• Entertainment
  • awards

On the Red Carpet, Few Men Were Asked About Sexual Harassment. But Women Had a Lot to Say

4 minute read

The tone of the Golden Globes red carpet was more serious this year following the unmasking of a number of powerful men in the industry as serial harassers, including producer Harvey Weinstein, director Brett Ratner and actor Kevin Spacey, among others. Navigating the #metoo moment on the carpet was always going to be a challenge: Red carpets are the main stage upon which Hollywood plays out a glamorous fantasy, where beautiful people wear unaffordable dresses, tuxes and jewels—America’s closest approximation to royalty. But the revelations about harassment in the industry proved that beneath the glitz of Hollywood lay an insidious and sexist system. When the women of Hollywood pledged to fight sexism with the Time’s Up campaign, the perception and reality were bound to collide in uncomfortable ways.

Both NBC and E! made a concerted effort to pivot the conversation from what women were wearing to the #metoo movement. Interviewers on both channels asked nearly every female star they encountered why they wore black in protest of Hollywood sexism and what they hoped to accomplish going forward. And the women—almost entirely wearing black—wanted to talk about this issue. Actors including Kerry Washington and Jessica Chastain were fiercely outspoken. Debra Messing, Eva Longoria and others called out E! for paying female cohosts of its shows less than the male cohosts.

After years of begging red carpet personalities to “ask them more,” they finally got substantial questions, and they lit up when asked about Time’s Up. Some of the women even brought feminist activists with them to the awards show to promote their messages.

But the Ryan Seacrests of the world are not investigative journalists or columnists who specialize in gender issues. Their careers have been built on sustaining the fantasy of Hollywood, not interrogating it. In a moment like this, they need to be asking more serious questions. They took steps in that direction, but on the whole, they faltered.

Specifically, the interviewers on NBC and E! directed most questions about harassment towards the women they interviewed on the red carpet, not the men. The imbalance created a strange dynamic: Most men were able to spend their interview time plugging their projects, while the women were responsible for bearing the burden of taking on sexism in Hollywood in little soundbites.

The red carpet reporters refused to ask the men about the fight against sexism that has rocked the industry despite the fact that many male actors sported “Time’s Up” pins on the red carpet in solidarity with their female counterparts. That was true even for men who played domestic abusers or harassers in their work and might be more inclined to speak on those issues, like Big Little Lies’ Alexander Skarsgaard and Three Billboards Outside Ebbing, Missouri’s Sam Rockwell.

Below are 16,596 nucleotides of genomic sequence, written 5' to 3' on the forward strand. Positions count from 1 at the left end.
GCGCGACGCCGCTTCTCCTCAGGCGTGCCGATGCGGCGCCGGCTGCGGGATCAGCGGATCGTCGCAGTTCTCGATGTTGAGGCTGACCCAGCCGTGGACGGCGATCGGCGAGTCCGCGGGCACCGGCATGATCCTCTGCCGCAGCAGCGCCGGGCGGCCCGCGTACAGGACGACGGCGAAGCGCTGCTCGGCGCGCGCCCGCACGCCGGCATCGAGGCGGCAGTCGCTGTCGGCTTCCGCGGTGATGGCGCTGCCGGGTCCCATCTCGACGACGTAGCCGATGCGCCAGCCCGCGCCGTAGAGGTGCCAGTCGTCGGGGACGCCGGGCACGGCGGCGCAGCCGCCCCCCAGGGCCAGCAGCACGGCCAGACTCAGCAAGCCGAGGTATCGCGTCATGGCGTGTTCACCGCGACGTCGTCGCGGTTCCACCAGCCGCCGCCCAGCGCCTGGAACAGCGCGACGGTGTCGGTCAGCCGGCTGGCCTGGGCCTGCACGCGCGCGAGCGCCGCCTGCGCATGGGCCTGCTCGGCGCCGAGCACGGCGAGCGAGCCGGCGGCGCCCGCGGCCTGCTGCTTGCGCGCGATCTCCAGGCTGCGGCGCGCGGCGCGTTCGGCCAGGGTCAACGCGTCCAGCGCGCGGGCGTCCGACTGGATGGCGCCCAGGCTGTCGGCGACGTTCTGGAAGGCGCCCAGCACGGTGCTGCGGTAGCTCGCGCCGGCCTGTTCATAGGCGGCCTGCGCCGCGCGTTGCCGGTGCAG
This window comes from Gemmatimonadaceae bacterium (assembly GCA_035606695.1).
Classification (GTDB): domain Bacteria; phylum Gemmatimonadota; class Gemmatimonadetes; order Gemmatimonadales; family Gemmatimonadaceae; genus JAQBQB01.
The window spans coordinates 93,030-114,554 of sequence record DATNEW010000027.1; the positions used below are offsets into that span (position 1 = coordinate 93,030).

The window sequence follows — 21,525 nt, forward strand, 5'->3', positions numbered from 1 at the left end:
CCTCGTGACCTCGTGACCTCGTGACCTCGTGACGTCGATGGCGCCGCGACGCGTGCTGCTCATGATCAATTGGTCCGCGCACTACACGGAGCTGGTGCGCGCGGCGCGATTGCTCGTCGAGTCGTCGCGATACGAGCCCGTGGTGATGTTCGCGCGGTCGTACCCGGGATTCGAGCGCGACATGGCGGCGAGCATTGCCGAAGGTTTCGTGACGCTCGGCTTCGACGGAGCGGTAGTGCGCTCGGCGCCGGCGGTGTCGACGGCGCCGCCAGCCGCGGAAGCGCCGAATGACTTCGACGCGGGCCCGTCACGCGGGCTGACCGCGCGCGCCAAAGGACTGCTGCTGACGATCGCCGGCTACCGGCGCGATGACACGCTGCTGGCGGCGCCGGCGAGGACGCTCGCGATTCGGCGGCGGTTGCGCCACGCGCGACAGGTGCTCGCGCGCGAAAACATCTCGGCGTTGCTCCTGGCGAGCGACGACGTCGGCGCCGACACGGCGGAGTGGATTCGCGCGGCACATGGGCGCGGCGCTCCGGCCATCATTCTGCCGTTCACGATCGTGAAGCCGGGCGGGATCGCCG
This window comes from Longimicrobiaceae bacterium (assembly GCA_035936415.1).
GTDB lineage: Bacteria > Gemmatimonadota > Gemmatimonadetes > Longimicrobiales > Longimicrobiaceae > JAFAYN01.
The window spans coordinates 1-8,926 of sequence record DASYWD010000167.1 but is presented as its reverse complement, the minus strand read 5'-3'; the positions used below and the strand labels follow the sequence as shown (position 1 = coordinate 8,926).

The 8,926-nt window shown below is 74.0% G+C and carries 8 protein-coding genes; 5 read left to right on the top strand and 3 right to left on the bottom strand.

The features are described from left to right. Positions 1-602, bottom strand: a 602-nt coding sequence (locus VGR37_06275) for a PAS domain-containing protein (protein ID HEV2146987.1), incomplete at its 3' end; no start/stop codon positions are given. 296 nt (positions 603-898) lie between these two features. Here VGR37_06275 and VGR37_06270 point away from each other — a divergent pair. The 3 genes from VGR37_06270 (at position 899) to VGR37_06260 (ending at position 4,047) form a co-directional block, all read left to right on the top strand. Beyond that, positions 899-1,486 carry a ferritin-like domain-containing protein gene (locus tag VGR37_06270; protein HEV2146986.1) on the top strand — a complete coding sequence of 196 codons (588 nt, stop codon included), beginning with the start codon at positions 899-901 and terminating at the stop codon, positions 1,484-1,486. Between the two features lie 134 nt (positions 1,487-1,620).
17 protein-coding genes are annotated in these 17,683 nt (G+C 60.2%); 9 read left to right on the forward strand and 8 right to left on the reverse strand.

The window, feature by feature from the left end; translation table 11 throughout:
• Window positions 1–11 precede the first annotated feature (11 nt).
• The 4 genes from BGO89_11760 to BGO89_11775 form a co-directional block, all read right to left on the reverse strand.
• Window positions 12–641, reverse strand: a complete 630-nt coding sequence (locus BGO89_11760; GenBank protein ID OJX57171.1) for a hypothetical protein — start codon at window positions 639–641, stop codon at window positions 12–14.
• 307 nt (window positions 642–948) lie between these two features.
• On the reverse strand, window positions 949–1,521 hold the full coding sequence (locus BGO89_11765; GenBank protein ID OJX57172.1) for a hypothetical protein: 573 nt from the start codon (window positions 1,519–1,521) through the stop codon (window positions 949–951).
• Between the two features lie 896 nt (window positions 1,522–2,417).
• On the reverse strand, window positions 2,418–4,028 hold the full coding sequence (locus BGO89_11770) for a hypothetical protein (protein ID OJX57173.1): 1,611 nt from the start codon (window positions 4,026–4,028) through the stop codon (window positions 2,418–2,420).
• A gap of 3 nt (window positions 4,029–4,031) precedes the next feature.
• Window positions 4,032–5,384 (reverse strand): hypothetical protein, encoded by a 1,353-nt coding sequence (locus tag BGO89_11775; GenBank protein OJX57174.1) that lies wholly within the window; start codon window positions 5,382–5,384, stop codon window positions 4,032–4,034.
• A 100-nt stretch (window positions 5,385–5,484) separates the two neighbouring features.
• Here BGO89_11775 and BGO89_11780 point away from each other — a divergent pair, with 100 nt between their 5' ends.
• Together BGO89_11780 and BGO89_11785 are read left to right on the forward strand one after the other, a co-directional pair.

There were a few exceptions: Both Armie Hammer, speaking on E!, and Denzel Washington, on NBC, speculated about the future of the Time’s Up movement. But the reporters asked few men what they would do themselves to stop harassment in the industry—a fair question for which every actor should have a prepared answer.

Perhaps it should come as no surprise that the onus fell upon women—again—to stand up against sexism alone. Still, reporters must ask questions not just of the victims, but also of the bystanders who stood silently and watched their colleagues take advantage of women. Harassment and assault flourished in a system of secrecy. Talking about the problem, many argue, is the only way to stop harassment.

It wasn’t just the fault of the journalists: During the Golden Globes themselves, the vast majority of the men who gave acceptance speeches never even mentioned #MeToo or Time’s Up. They might be afraid to speak up. As Seth Meyers joked in his opening monologue, this is the first time in three months when men won’t be terrified to hear their name called out in public.

But it’s a journalist’s responsibility to ask the hard questions of these men, to push them to consider what they will do to help the movement along. As awards season progresses, the questions need to be better. If red carpet hosts are worried about dampening the evening’s celebratory spirit, they can take the opportunity instead to highlight the triumphs of the women who spoke out against Hollywood’s toxic culture. Maybe they’ll inspire men to do the same.

More Must-Reads from TIME

Write to Eliana Dockterman at eliana.dockterman@time.com